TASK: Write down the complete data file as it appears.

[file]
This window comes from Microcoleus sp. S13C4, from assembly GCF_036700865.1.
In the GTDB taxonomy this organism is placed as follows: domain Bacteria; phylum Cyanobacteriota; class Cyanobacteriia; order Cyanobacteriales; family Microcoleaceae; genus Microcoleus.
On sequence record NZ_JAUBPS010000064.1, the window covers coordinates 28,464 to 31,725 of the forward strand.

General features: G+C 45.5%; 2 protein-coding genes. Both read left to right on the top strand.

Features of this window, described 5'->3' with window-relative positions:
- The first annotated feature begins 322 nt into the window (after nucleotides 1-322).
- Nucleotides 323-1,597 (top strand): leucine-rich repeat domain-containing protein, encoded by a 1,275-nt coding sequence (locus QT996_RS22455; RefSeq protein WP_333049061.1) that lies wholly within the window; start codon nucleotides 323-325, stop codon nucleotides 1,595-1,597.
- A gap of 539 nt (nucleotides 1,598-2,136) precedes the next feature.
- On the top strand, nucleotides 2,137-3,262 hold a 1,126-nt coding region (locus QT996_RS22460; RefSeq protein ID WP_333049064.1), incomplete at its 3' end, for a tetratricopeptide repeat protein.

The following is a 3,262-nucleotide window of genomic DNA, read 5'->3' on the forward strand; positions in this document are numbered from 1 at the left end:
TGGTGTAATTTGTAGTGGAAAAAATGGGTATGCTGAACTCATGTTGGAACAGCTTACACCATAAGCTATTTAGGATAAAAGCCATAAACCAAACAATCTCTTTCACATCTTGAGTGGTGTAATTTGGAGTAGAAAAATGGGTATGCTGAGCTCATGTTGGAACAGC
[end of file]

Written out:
This window comes from Microcoleus sp. S13C4, from assembly GCF_036700865.1.
In the GTDB taxonomy this organism is placed as follows: domain Bacteria; phylum Cyanobacteriota; class Cyanobacteriia; order Cyanobacteriales; family Microcoleaceae; genus Microcoleus.
On sequence record NZ_JAUBPS010000064.1, the window covers coordinates 28,464 to 31,725 of the forward strand.

General features: G+C 45.5%; 2 protein-coding genes. Both read left to right on the top strand.

Features of this window, described 5'->3' with window-relative positions:
- The first annotated feature begins 322 nt into the window (after nucleotides 1-322).
- Nucleotides 323-1,597 (top strand): leucine-rich repeat domain-containing protein, encoded by a 1,275-nt coding sequence (locus QT996_RS22455; RefSeq protein WP_333049061.1) that lies wholly within the window; start codon nucleotides 323-325, stop codon nucleotides 1,595-1,597.
- A gap of 539 nt (nucleotides 1,598-2,136) precedes the next feature.
- On the top strand, nucleotides 2,137-3,262 hold a 1,126-nt coding region (locus QT996_RS22460; RefSeq protein ID WP_333049064.1), incomplete at its 3' end, for a tetratricopeptide repeat protein.

The following is a 3,262-nucleotide window of genomic DNA, read 5'->3' on the forward strand; positions in this document are numbered from 1 at the left end:
TGGTGTAATTTGTAGTGGAAAAAATGGGTATGCTGAACTCATGTTGGAACAGCTTACACCATAAGCTATTTAGGATAAAAGCCATAAACCAAACAATCTCTTTCACATCTTGAGTGGTGTAATTTGGAGTAGAAAAATGGGTATGCTGAGCTCATGTTGGAACAGC